Emotional Benefits of Complaining

Emotional Benefits of Complaining

Last update: 28 July, 2022

Many times we “complain” about grumpy people or those who can so easily dampen our day with a simple angry gesture. Many of these people who are “complainers by nature” are using their complaints as a strategy to release their frustration.

The act of complaining allows us to eliminate stress, release our frustration and allows us to recover the energy we need to overcome and address the problems we’re facing.

So how do can complaining be emotionally beneficial?

Different types of complaining

There are different types of complaints. No two complaints are the same. They depend on the source, the emotions experienced by the person who is making them, the emotional context, etc. It is important to understand that not all complaints follow the same “negative” pattern nor should they necessarily be avoided.

A clear example is the difference between complaining about an everyday situation such as our partner not arriving on time for a date or about our boss every day at work. Although the same words are used when expressing our negative emotions, the background is entirely different.

It is important to distinguish the emotional tone that we’re complaining in. If we are angry about something, complaining will allow us to release the discomfort and excess energy produced by the unhappiness. We could say it is good to bear in mind the pivotal moments of our negative emotions before we release our frustration in the wrong way.

Using complaints as an emotional resource

Complaining is an emotional action that can be a helpful tool to  relieve tension and discomfort. But it’s importance to be a responsible complainer. If we aren’t careful, it can backfire. We can ruin relationships by excessively repeating our complaints.

If we are experiencing strong negative feelings, and a problem with another person arises, we’ll likely exaggerate our response. If we had expressed our negative feelings before the situation arose, we may not have exploded. For example, say you wake up to find that you have no milk for your coffee. If you don’t complain at that very moment, you’re not releasing the negative energy the situation has generated and the next person who crosses your path might pay for it.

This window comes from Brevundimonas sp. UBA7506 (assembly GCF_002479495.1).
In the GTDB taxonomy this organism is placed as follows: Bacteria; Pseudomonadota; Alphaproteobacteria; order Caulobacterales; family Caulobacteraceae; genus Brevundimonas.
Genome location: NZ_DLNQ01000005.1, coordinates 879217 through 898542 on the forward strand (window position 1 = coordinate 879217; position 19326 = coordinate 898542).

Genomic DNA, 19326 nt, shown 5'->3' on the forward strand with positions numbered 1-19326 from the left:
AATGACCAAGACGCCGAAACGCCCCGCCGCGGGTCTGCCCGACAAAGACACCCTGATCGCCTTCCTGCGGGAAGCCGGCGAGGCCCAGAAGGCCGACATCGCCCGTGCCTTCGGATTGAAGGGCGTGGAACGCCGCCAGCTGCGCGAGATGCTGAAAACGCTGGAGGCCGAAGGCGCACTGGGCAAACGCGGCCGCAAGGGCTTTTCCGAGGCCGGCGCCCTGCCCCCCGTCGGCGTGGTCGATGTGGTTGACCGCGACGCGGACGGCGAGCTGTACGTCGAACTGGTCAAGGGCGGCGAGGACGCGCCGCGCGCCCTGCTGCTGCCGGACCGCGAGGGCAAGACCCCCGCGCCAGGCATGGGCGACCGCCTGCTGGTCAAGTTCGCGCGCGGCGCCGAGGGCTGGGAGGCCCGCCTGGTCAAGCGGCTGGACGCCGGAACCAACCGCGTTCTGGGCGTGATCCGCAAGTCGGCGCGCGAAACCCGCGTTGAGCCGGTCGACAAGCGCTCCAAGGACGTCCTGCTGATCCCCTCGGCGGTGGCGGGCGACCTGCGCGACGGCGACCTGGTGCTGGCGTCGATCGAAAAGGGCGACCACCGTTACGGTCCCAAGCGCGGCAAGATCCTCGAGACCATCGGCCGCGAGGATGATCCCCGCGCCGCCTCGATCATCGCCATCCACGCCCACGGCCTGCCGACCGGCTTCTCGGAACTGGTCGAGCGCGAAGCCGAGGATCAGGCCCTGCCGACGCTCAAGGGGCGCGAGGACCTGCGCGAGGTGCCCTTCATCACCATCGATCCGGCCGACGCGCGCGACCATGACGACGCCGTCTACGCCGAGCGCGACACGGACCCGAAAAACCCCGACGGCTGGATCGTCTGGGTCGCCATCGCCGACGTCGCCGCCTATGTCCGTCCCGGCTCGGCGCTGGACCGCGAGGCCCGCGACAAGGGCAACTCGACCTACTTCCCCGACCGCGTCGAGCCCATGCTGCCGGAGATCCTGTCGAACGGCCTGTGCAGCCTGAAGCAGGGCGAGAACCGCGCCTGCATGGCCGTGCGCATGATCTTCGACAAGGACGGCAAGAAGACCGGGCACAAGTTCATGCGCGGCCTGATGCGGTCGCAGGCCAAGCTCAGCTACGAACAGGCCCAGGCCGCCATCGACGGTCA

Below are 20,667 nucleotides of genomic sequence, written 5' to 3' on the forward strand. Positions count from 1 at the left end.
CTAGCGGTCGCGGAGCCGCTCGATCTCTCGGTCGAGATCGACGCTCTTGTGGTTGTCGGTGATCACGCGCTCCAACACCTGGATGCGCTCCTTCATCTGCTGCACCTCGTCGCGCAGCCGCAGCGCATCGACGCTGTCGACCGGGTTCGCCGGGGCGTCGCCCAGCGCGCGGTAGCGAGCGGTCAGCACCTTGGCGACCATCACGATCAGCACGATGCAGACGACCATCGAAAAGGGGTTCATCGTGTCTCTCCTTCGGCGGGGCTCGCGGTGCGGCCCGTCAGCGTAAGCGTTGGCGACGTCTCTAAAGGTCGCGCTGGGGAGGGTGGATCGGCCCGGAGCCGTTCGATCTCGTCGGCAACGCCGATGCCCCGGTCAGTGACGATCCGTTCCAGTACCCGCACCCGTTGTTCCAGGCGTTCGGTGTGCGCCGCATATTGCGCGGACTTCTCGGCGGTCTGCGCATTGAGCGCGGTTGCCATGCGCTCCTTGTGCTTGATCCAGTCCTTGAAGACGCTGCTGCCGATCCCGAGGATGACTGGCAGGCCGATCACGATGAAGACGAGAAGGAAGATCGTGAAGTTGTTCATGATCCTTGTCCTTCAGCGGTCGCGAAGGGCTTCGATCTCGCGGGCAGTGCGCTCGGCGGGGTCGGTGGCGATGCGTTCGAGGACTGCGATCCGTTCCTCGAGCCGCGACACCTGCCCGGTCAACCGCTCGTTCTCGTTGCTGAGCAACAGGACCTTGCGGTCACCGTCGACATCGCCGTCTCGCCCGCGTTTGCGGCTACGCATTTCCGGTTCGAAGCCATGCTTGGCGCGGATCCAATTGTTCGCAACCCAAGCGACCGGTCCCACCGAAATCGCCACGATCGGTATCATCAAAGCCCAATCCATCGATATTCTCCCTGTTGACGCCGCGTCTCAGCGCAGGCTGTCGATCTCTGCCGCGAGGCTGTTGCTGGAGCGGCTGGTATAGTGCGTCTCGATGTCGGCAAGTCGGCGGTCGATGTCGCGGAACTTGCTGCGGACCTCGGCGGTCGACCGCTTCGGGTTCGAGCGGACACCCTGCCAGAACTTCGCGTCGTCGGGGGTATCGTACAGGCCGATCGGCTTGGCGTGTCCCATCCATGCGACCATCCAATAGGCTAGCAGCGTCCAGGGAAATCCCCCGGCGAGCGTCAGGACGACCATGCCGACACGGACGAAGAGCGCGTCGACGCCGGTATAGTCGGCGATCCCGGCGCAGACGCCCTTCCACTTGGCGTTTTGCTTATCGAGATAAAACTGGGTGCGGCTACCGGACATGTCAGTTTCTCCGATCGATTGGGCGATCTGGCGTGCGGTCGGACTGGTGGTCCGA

Finally, complaining excessively or feeling perpetually uncomfortable or dissatisfied is a good indicator that we are not doing something right in terms of our emotional management. When we identify this excess negative energy, it may be a good time to start trying to end our workday a little earlier and go home to enjoy an activity we know will charge our batteries with positive energy.

It is very common after a hard day at work, to return home full of pent up negative energy and frustration after having been unable to release it during the work day. Making a complaint in silence to ourselves or out loud will allow us to release this stored tension, eliminating our possible bad mood and rest a lot better when we go to bed.

Complaining is useful, but we shouldn’t overdo it.

When we express a complaint we must consider what we want to achieve with it. Complaints are most effective when expressed on their own, separately from any requests for additional action.

A good complaint made in a timely manner can be very useful, both to free yourself from a negative emotional state as well as to get something to change in the real world, but remember that complaints, especially when they have to do with other people, can quickly spiral out of control. 

It’s good to be aware that complaining can serve as a stopgap, but the discomfort and negative emotions we feel on the inside return over time if we do not find a solution for them. So, it is important to develop other strategies to solve our problems.

This text is provided for informational purposes only and does not replace consultation with a professional. If in doubt, consult your specialist.